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Keep telling stories

Mike Genet
mike.genet@examiner.net
Jessie Caliman from the Raytown branch of the Mid-Continent Public Library reads during a virtual storytime. Mid-Continent started offering virtual storytime in April after branches closed to the public for the pandemic.

Storytime at the Mid-Continent Public Library, one of the library’s most common programming staples, didn’t end in March when the pandemic forced branches to close.

Like many things, at least for the time being, storytime became virtual, and it has maintained at least a small audience through the summer. Mid-Continent also added a phone-based storytime option in May, and then an audio-only option online in July.

“We had conversations in trying to figure out the best way to do it,” said Scott Rader, MCPL’s director of youth services. “You just need permission from the publisher, and the publishers, much like a lot of businesses during the pandemic, made some special moves and opened up their permissions to librarians and booksellers, to be available to the people they serve.”

To note, virtual to in-person attendance isn’t a strong comparison, as the storytime sessions offered greatly varied from branch to branch, and virtual attendance is measured by devices tuned in and doesn’t account for how many people could be viewing a single device. Virtual storytime is posted on the library’s Facebook page for 10 a.m. Mondays, Wednesdays, Fridays and Sundays, as well as 6 p.m. Wednesdays.

When virtual storytime debuted in April, Mid-Continent averaged 59 devices tuning in. Since then, the monthly numbers have been 27, 23 and 17.

From July 2019 through February 2020, Mid-Continent branches averaged between 26 (July) and 18 (December) people at each storytime session.

Various early literacy associates around the library system, the people who normally host storytime, submitted videos, and Rader himself recorded some readings while he trained other library employees and gathered content.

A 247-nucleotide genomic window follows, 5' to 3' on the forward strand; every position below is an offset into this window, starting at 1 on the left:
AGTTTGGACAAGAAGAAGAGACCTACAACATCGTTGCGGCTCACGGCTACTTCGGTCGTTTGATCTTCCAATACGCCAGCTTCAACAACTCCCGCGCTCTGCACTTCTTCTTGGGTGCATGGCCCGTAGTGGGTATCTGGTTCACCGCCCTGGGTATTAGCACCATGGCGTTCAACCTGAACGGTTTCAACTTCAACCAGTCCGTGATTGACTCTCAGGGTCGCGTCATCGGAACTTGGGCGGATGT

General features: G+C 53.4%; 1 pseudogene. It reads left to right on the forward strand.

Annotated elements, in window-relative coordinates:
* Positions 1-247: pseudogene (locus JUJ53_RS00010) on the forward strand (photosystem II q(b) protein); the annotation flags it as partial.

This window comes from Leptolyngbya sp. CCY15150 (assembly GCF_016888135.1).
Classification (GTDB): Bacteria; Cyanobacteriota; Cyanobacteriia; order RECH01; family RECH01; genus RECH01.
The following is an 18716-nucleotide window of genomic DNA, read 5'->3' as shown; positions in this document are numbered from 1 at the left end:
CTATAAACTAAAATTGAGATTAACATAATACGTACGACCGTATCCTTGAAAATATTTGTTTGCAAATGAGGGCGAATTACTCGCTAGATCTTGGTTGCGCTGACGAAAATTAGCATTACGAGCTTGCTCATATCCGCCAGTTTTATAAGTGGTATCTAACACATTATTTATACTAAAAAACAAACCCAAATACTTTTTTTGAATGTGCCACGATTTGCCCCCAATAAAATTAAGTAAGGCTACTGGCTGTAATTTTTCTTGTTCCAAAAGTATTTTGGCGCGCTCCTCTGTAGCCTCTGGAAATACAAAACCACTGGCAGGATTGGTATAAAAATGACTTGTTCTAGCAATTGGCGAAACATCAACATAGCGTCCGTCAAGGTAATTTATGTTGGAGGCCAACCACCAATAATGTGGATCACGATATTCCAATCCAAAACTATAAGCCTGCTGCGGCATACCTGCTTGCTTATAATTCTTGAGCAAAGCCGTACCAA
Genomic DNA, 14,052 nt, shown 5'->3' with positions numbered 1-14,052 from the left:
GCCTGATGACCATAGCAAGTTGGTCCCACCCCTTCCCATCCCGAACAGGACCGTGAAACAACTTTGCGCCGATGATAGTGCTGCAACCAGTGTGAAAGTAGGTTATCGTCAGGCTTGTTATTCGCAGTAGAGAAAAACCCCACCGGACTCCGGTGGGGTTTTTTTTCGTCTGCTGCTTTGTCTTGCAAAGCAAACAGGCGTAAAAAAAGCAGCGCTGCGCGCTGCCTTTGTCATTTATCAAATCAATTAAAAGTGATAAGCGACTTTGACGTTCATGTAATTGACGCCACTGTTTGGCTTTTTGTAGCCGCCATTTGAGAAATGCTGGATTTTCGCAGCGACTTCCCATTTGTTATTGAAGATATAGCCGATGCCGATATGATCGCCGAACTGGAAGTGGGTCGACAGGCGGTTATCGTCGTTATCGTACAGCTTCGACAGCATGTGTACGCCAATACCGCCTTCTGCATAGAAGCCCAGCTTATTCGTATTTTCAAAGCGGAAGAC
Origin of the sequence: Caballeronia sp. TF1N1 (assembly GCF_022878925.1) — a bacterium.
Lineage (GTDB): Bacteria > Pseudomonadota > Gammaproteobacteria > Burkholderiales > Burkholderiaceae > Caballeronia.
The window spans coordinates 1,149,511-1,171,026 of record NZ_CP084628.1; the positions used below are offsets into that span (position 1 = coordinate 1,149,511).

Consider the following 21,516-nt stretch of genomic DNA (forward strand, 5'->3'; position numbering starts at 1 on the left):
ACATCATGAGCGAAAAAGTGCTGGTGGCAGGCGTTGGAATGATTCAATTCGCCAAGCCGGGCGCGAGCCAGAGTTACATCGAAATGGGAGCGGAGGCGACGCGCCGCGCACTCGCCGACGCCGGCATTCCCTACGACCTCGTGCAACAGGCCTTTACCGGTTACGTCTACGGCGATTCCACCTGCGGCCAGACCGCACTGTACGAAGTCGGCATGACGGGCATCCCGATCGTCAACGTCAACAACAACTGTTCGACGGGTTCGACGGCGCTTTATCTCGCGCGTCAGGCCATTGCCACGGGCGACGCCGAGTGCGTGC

“Reading the books and doing the songs, that part is similar – it’s not that much different,” Rader said. “But it’s a lot different doing it in a branch and for families and getting reactions, than when you’re doing it for the camera.

“It’s certainly strange doing it for an audience that’s a camera. Our jobs changed really quickly, and being able to do storytimes for their communities, even if it’s just a book or song to a camera, has been really helpful.”

In mid-May, the library started to offer Dial-A-Story, in which storytime offerings are available for a week at a time. Listeners can dial the number (816-701-6904) or click an online link on the library’s website for readings. After 42 calls through half of May, the library had 176 storytime calls in June and 81 through most of July, along with more than 300 unique online listeners in July.

“We started it a little later after some response from patrons,” Rader said of the audio-only option. “Our service model changed so quickly. I’ve learned to become a video editor and audio editor in this time.”

The library also has been posting music-based programs for virtual patrons.

Rader said he foresees such virtual programs staying with libraries to some extent when the pandemic ceases.

“A lot of publishers have extended their permissions,” he said. “It is something we want to continue doing, and this has given us a lot of time to consider how we might do (programming) in the future. It might look a little different in the future depending on what publishers allow.”